People (women) have often described an overwhelming feeling of everlasting love experienced at birth (not their birth, their child’s birth). There is not a doubt in my mind that this is possible for some of the women that have described it to me, there is however massive doubt about some of the other women who have claimed it to be true (I think they are lying. Maybe out of shame, guilt, or ego. I don’t know). The fact of the matter is, from the moment I was told to expect an overwhelming flood of love, an all-encompassing bond between me and the stranger exiting my body, I knew I wouldn’t. I’d hoped, sure, but to me it didn’t seem all that realistic and those that know me might say, I’m not overly emotionally ‘wah wah’, or whatever.
I didn’t experience postpartum depression (and I am extremely thankful) but what I did experience, as far as I’m concerned, is a totally natural, logical and realistic bunch of feelings when both my children (Yep, neither made the love cut the first time around) were born. I saw them. I held them. I had…feelings…for them, but it has been my experiences with them as they grow that have moved me closer and closer to that ‘holy shit I’d jump in front of a very slow moving vehicle for you’ type love.
When they are under the weather, little cold or ear infection, and they physically don’t have the energy to not cuddle you – big love. I don’t wish illness upon any child (I’d even consider stepping in front of a faster but non threatening moving vehicle to prevent it) however when I first experienced a time when it was absolutely clear, without a shadow of a doubt that I was the only one in the universe (other than a medical physician) that could make my child feel ‘ok’, that’s when I felt it; that’s when the rush of ‘wah wah’ coursed through me like a junkie on the “love boat “(I made that metaphor up; I have no idea what it means).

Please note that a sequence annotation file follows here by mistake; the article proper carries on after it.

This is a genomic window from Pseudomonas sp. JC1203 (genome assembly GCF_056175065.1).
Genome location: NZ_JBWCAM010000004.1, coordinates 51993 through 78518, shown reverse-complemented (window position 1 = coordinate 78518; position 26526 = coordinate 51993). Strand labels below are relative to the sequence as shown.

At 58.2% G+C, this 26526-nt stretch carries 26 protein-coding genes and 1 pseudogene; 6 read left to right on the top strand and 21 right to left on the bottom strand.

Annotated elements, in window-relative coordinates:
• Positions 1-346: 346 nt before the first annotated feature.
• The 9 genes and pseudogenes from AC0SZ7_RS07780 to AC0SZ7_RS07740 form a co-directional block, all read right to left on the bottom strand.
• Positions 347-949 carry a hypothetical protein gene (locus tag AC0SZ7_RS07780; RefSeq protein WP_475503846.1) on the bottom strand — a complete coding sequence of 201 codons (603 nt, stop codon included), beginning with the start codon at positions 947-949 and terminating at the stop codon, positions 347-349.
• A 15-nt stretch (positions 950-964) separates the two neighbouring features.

Holding my baby Hazel as she holds her little vaccinated arm limp, the other arm clutching me as she lays her head in the crook of my neck, I feel (is empathy the word?) empathy, but more so I feel a pocket of myself, perhaps a pocket of vulnerability opening up and filling with ‘the rush’.
When I was told my son ‘wasn’t the right fit’ for a family daycare, I was so angry right before I realized I was actually so horrified that there was a chance my son might have been experiencing a less than fantastic time at his new daycare and that they had blamed him. I looked at him in the rear view mirror and I cried. I apologized. I knew right then, at that moment on the side of the road blubbering in the car (crying is generally a clear sign to me that something emotionally funky is about), that I was experiencing the overwhelming feeling of unending love.
So mums, don’t feel like you have to feel it all in one sitting.
Baby comes out, rainbows pop skittles, you zing…or, you smile at your new stranger and vow to step into slow-moving traffic for them until they start sleeping through the night and making their own breakfast, at which point you will consider risking your life on their behalf in more strenuous conditions.
That’s the real deal.